Division of Infectious Diseases, Deüpartment of Research, University Hospital, 4031 Basel, Switzerland
Keywords: mice; transgenic mice; kupffer cells; liver; phagocytosis; inflammation; septic shock models; cell cultures: organ-specific; reduction
Duration: 1 year Project Completion: 2002
Background and Aim
Hepatic macrophages (Kupffer cells) are an important cell group because they offer the first line of defence in sepsis. These cells are difficult to study, however, because they survive and maintain their function only for a short time in vitro. Therefore, we established an immortal Kupffer cell line, which would allow the molecular analysis of Kupffer cell function, in particular the study of the interaction between Kupffer cells and bacteria, in vitro
Method and Results
Kupffer cells were isolated from H-2Kb-tsA58 transgenic mice. Four cell lines were cultured at 33ºC in a medium containing interferon-gamma and the supernatants from cell lines of hepatocyte and endothelial cell cultures. The line KC13 was cloned (KC13-2). It grew stably at 37oC without interferon-gamma Its phenotype and function were further studied.
In contrast to primary cells, the cells of the clone were uniform, survived detachment and could therefore be analyzed by cytofluorimetry. The cloned cells expressed many enzymes and markers that are typical of native Kupffer cells (non-specific esterase, peroxidase, MOMA-2, BM8, scavenger receptor A, CD14 and Toll-Like-Receptor 4 (TLR4), the antigen-presenting molecules CD40, CD80 and CD1d, and endocytosed Dextran-FITC. It lacked complement, Fc-receptors, F4/80 marker and the phagosomal coat protein TACO) (Figure 1). The clone exhibited CD14- and TLR4/MD2-independent, plasma-dependent lipopolysaccharide (LPS) binding, E. coli and S. pneumoniae phagocytosis and LPS- and IFN-gamma-induced NO production, but no TNF-alpha, IL-6 or IL-10 release. The clone differed from peritoneal macrophages by the presence of CD1d and the absence of TACO expression and by the fact that LPS-induced functions were independent of CD14 and TLR4.
Conclusions and Relevance for 3R
We succeeded for the first time in generating a stable, clonal Kupffer cell line.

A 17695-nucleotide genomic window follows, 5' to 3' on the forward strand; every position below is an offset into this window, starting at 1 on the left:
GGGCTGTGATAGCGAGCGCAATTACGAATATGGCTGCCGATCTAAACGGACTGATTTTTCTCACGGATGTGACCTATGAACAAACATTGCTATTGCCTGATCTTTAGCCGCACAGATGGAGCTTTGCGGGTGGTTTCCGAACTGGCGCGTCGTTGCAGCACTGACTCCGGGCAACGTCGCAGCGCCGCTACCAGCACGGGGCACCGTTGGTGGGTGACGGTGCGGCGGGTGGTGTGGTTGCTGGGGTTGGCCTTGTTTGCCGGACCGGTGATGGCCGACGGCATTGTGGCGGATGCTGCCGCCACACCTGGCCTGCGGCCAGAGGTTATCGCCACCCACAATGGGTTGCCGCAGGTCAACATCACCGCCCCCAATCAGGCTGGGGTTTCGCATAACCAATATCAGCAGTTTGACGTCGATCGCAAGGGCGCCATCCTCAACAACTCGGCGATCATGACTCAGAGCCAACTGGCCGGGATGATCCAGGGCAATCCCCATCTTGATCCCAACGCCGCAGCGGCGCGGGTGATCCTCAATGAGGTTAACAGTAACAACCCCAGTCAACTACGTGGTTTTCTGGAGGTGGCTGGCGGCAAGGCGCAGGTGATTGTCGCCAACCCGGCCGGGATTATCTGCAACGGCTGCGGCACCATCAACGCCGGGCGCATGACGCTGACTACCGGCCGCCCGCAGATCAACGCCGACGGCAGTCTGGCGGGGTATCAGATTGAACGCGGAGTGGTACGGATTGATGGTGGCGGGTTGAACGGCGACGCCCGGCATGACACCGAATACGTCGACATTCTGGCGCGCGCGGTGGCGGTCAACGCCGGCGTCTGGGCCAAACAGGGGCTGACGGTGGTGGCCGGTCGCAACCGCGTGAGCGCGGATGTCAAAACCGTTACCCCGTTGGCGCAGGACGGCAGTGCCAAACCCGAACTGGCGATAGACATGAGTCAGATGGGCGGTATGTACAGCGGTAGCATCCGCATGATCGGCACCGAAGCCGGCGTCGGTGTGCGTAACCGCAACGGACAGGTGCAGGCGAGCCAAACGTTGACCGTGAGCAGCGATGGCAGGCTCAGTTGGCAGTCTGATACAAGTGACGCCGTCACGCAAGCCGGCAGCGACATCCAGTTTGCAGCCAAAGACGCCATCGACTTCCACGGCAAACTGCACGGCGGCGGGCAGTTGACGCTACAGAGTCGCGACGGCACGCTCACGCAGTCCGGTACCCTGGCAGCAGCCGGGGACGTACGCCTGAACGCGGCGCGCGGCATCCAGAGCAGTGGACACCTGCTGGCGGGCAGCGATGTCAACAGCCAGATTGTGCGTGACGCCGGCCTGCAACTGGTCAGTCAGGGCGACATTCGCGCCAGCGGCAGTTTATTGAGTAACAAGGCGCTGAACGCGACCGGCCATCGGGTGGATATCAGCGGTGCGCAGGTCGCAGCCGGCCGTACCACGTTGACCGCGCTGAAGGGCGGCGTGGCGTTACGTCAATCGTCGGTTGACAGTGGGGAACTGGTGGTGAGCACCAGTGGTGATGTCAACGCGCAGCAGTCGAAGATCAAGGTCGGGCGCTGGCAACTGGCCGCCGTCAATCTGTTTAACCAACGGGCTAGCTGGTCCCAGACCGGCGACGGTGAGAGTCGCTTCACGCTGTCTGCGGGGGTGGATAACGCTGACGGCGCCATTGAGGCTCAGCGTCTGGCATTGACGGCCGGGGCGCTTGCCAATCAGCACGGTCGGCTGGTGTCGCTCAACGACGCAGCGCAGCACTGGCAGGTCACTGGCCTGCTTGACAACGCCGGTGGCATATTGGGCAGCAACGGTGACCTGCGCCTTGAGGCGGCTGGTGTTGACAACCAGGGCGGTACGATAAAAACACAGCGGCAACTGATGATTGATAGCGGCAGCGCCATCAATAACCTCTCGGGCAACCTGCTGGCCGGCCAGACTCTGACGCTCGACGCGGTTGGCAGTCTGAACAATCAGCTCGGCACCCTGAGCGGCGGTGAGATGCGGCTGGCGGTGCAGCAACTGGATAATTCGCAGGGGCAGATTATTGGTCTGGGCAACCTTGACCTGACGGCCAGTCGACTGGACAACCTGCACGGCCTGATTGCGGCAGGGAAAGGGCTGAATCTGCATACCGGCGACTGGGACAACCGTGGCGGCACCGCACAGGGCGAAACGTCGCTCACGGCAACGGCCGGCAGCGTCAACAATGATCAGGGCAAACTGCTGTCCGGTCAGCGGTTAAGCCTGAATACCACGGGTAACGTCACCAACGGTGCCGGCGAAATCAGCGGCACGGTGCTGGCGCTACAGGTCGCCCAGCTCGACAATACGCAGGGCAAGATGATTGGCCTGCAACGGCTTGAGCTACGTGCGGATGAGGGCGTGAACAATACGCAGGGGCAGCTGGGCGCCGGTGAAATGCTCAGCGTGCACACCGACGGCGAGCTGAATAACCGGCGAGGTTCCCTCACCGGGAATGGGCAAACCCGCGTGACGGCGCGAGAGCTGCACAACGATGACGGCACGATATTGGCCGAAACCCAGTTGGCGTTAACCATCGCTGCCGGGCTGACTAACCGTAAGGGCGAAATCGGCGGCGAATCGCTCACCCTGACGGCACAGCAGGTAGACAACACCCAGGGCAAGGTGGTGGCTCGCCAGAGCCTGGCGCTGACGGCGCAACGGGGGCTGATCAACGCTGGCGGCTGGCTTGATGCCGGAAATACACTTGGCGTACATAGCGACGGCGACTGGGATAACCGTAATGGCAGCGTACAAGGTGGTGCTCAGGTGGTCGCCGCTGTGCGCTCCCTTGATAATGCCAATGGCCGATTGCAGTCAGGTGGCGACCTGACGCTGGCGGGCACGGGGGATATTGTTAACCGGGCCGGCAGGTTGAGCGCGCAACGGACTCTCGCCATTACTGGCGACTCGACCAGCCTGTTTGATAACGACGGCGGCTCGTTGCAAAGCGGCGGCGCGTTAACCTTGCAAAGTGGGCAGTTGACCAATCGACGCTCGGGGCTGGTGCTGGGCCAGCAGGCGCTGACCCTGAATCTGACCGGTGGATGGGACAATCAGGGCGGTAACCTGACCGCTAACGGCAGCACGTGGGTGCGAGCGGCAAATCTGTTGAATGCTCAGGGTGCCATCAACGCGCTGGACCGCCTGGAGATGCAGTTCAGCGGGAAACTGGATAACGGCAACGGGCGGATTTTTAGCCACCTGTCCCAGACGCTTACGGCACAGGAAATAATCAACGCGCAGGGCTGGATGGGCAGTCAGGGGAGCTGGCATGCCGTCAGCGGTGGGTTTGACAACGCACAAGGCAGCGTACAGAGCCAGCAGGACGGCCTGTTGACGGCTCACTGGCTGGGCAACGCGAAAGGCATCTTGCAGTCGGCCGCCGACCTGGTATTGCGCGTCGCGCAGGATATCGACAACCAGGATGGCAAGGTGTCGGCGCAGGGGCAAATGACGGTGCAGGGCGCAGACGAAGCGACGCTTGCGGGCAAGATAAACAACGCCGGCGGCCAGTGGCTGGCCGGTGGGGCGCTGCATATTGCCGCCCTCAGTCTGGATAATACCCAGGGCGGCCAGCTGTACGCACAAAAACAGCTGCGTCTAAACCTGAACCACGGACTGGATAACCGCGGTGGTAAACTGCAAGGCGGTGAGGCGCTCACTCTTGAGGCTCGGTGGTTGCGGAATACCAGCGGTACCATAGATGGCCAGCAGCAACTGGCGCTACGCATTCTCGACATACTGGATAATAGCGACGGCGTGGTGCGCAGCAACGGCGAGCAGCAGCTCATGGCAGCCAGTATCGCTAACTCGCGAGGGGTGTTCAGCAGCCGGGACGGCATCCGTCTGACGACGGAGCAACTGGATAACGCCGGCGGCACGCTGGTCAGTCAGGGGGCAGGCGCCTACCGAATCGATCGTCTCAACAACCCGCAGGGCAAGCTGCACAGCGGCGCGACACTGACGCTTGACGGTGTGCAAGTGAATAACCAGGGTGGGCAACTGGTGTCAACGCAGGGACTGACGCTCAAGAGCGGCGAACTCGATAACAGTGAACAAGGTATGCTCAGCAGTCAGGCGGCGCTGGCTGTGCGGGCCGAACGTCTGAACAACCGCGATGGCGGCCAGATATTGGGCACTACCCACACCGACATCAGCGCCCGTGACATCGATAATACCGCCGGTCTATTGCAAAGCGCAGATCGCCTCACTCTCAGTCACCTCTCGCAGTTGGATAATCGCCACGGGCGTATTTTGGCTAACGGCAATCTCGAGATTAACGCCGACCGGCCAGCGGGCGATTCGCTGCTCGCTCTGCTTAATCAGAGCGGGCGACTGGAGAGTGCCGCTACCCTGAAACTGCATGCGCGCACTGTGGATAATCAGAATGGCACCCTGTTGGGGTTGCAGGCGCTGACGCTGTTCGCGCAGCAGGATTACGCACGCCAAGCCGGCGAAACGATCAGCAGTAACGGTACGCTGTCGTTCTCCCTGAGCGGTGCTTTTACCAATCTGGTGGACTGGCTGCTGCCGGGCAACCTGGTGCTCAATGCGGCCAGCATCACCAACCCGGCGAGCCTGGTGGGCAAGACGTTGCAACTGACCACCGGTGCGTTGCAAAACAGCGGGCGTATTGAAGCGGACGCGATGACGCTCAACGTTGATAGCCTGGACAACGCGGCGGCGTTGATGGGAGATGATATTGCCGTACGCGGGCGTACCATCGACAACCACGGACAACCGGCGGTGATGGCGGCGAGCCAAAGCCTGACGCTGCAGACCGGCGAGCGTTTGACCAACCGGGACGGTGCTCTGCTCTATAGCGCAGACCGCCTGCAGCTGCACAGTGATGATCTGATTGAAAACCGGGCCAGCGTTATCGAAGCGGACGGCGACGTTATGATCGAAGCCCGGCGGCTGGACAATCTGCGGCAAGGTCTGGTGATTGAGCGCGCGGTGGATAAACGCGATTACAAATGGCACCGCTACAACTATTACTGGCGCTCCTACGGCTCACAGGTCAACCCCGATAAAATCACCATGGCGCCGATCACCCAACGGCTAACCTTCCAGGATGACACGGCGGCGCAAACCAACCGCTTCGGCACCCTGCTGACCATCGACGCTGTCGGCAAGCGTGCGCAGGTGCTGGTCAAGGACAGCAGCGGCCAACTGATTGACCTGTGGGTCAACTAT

The large size of the cells, their pattern of surface marker expression and their capacity to clear Gram-negative and -positive bacteria indicate that the clone was derived from the periportal large Kupffer cell subpopulation. Hepatocyte- and endothelial cell-derived factors were required to maintain the differentiated phenotype in the Kupffer cell clone, suggesting that a continuous stimulation is required to keep a differentiation state in this cell type. This property may offer the possibility of identifying which factors modulate gene and protein expression in Kupffer cells and to study interactions with other liver or blood cells.
The set of antigen presenting molecules in the clone allows the consequences of presenting antigens to MHC- and CD1-restricted T cells to be studied. In vitro studies on the consequences of antigen presentation (for example, T cell apoptosis) will also be possible. Moreover, the study of virus or parasite entry into Kupffer cells and the immunological response can be followed in the clone (Figure 2). The clone can be transfected and used to analyze signaling in Kupffer cells after stimulation with bacteria or bacterial products. In summary, the clone allows molecular studies of antiinfective and immune functions of Kupffer cells. It will reduce and replace studies with primary Kupffer cells obtained from mice.
(see also 3R-INFO-BULLETIN Nr. 26
Published updated Version 26/2007 (pdf)
Dory Daniel, M Letiembre, H. Echchanaouui, F. Ferracin, J. Pieters, Y. Adachi, S. Akashi, R. Landmann (2003) Generation and functional characterization of a clonal murine periportal Kupffer Cell line form H-2K-tsA58 mice. J Leukocyte Biol. 73, (7) 2003.